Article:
January 7th, 2007, 00:16 Posted By: Elven6
GadgetNutz's storybreaking reporter, The Bandito, has uncovered a developing story concerning Sony via his network of industry insiders around the Sony camp.
On the heels of various industry reports of the lackluster sales of Sony's new Playstation 3 console up to, during, and beyond the Christmas season, it's no wonder that Sony feels internal pressure to alter it's course to more profitable waters. Obviously, the number one deficit of the new electronic entertainment device is the sheer number of newly introduced technologies, each with it's own seemingly continuous chain of production pitfalls. This same collection of newly deployed technologies directly impacts the pricing, further straining the retail sales of the Playstation 3. Considering that HDDVD technology is moving towards a broader market of consumers, Blu Ray is taking a considerable hit regardless of the Playstation branding.
One doesn't have to pay close attention, or even take a second glance, to see that Sony, as a large corporation, has dropped the ball in it's own court. It has been reported time and time again that Sony has been facing financial difficulties, having to lay off workers, close plants, and refocus parts of their business. What only a few expected, Playstation 3 sales failed to match even the reduced supply during this holiday season. The affect of this has rippled through the major electronics retailers, creating a need to ship stock from store to store, and further impacting what profit margins retailers expected to see from the launch of a major new platform. The slick new Nintendo Wii and the powerhouse Microsoft XBox 360 managed to dominate the market, taking full advantage of the price differential, supply problems, and even the imagination of the consumer market. The season, in reality, isn't even over, and there is already a new captain at the helm, an almost unprecedented event indicating changes to come.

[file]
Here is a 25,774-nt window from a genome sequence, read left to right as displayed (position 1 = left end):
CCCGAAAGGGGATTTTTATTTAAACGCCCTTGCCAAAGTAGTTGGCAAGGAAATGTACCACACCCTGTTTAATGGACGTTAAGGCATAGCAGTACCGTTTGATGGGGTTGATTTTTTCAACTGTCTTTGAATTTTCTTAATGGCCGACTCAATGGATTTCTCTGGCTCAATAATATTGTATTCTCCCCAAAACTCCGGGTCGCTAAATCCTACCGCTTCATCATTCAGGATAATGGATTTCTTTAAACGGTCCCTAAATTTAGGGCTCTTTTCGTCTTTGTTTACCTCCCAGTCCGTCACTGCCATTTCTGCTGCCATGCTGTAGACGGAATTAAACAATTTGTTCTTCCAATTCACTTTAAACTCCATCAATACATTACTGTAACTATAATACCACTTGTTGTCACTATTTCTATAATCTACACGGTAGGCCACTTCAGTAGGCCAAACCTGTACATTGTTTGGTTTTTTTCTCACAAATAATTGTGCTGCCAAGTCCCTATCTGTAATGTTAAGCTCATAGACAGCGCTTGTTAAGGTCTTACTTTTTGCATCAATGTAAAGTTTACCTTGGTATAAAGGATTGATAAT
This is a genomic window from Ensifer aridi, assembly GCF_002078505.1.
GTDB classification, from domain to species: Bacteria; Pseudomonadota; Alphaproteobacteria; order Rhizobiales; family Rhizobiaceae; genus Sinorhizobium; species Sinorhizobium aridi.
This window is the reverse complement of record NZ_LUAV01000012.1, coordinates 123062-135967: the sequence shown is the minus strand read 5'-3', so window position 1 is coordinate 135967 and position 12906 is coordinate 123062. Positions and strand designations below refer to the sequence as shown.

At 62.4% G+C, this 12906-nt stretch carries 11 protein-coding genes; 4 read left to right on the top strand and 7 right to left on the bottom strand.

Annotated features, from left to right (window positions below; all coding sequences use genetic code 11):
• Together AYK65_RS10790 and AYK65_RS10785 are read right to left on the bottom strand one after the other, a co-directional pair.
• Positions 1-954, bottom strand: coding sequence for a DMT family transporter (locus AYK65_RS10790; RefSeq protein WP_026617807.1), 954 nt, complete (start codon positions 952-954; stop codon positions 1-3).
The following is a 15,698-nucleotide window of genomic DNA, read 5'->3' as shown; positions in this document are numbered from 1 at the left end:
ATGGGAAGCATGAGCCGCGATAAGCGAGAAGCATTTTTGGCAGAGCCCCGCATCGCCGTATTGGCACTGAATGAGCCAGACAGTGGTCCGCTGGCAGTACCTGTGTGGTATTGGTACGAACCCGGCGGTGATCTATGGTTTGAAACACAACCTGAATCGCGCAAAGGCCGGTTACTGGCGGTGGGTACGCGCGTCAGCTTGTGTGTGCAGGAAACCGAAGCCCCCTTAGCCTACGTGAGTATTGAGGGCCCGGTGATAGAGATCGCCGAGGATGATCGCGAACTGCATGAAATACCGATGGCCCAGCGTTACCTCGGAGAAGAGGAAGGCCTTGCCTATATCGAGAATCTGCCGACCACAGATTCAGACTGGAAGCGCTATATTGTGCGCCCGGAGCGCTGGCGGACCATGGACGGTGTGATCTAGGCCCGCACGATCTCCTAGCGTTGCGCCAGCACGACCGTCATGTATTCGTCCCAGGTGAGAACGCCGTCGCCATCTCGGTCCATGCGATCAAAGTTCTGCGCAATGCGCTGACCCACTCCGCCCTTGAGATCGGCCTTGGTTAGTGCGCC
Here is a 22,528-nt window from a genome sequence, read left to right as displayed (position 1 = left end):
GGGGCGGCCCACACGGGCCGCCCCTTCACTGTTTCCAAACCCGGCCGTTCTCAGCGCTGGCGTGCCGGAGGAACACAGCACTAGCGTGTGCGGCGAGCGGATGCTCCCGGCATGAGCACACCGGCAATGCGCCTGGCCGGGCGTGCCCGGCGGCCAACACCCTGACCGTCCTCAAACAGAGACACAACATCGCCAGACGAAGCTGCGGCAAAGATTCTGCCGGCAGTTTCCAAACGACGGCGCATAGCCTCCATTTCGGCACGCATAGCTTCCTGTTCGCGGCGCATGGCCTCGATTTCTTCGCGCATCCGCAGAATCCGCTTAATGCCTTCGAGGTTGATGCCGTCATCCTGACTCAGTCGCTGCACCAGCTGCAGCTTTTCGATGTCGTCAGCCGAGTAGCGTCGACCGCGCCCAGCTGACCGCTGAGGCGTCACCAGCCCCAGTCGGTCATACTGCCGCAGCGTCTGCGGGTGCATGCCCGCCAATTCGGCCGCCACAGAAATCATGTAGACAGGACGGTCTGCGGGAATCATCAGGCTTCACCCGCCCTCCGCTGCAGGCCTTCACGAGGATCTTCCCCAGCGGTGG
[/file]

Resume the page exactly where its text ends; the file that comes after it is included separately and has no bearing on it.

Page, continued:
At a cost of over two hundred dollars per drive, the Blu Ray is the force behind the massive cost of the Sony Playstation 3. It is speculated that Sony is bleeding some three hundred bucks per unit, and continues the wild trend of manufacturers losing cash on the console in expectations to get their money back on the software. However, with a scant dozen titles or so, Sony holds little hope of a quick turn around in their fortunes. From it's core, the powerful Cell processor,with it's poor production yields, has added pitfalls to it's on rollout that is compounded by the difficulty in mass producing the Blu Ray in the Playstation 3. The tremendous cost of product, let alone support and delivery costs, may have been a factor in the recent executive level staff changes, but that change (of executives) has pushed the importance of other changes up the ladder of importance.
Sony is rumored to be making drastic changes to recapture the market before losing even more of it's command share to the likes of Nintendo (the success story of the holiday season) or the XBox 360 (still suffering in the land of the rising sun, but gaining momentum everywhere else). In a move that one source says is "aimed at family pricing," Sony is rumored to be working on a Playstation 3 that does not include the Blu Ray drive. Whether this will result in the current low-end model having a change, or a newer "entry level" Playstation 3, remains to be seen. However, this is in stark contrast to their previous, egocentric, statements regarding "what kind of consumer"* will be looking at the Playstation 3.
To further fuel the fire, Toshiba has been reported to be getting ready to announce at CES (The Consumer Electronics Show) a new HDDVD player in the sub-two hundred dollar range. If these reports hold to be true, Sony's Blu Ray hopes may be dashed in even more markets than just that of the video-game arena. The steep pricing of Blu Ray players already make the Playstation 3 the entry level model, and Toshiba may have just put the nail in the coffin of this format. This holiday season was Sony's chance to leap ahead of the HDDVD format, establishing Blu Ray in the consumer market.
Supply problems alone would have likely created problems with Sony's hopes about Blu Ray, but with lackluster sales it is nearly a forgone conclusion. This puts Sony in a terrible position of not only trying to turn their ship around, but if they aren't careful--it could very well sink. A Playstation 3 without Blu Ray technology may save the Playstation from the fate previously seen by Sega's Saturn, but it will be the death nail in the Blu Ray coffin.
This is a developing story so Sony might change their minds... mabye.
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